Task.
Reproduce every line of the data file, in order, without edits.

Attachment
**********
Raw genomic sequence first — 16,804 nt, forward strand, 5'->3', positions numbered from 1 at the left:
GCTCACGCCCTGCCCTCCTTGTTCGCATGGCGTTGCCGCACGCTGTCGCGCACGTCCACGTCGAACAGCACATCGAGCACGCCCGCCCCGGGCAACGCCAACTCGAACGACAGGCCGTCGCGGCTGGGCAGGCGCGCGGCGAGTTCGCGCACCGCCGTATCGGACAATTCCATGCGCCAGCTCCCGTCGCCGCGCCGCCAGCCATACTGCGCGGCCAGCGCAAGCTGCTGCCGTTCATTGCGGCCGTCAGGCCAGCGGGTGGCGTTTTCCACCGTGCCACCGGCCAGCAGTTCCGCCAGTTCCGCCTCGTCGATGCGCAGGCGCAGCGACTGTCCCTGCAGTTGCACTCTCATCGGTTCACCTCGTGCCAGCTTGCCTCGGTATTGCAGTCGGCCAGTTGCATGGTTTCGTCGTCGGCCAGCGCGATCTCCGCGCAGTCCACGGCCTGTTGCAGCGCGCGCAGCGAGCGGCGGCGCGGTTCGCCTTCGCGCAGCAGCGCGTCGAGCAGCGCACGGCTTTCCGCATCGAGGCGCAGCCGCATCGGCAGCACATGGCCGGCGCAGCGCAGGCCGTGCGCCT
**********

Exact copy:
Raw genomic sequence first — 16,804 nt, forward strand, 5'->3', positions numbered from 1 at the left:
GCTCACGCCCTGCCCTCCTTGTTCGCATGGCGTTGCCGCACGCTGTCGCGCACGTCCACGTCGAACAGCACATCGAGCACGCCCGCCCCGGGCAACGCCAACTCGAACGACAGGCCGTCGCGGCTGGGCAGGCGCGCGGCGAGTTCGCGCACCGCCGTATCGGACAATTCCATGCGCCAGCTCCCGTCGCCGCGCCGCCAGCCATACTGCGCGGCCAGCGCAAGCTGCTGCCGTTCATTGCGGCCGTCAGGCCAGCGGGTGGCGTTTTCCACCGTGCCACCGGCCAGCAGTTCCGCCAGTTCCGCCTCGTCGATGCGCAGGCGCAGCGACTGTCCCTGCAGTTGCACTCTCATCGGTTCACCTCGTGCCAGCTTGCCTCGGTATTGCAGTCGGCCAGTTGCATGGTTTCGTCGTCGGCCAGCGCGATCTCCGCGCAGTCCACGGCCTGTTGCAGCGCGCGCAGCGAGCGGCGGCGCGGTTCGCCTTCGCGCAGCAGCGCGTCGAGCAGCGCACGGCTTTCCGCATCGAGGCGCAGCCGCATCGGCAGCACATGGCCGGCGCAGCGCAGGCCGTGCGCCT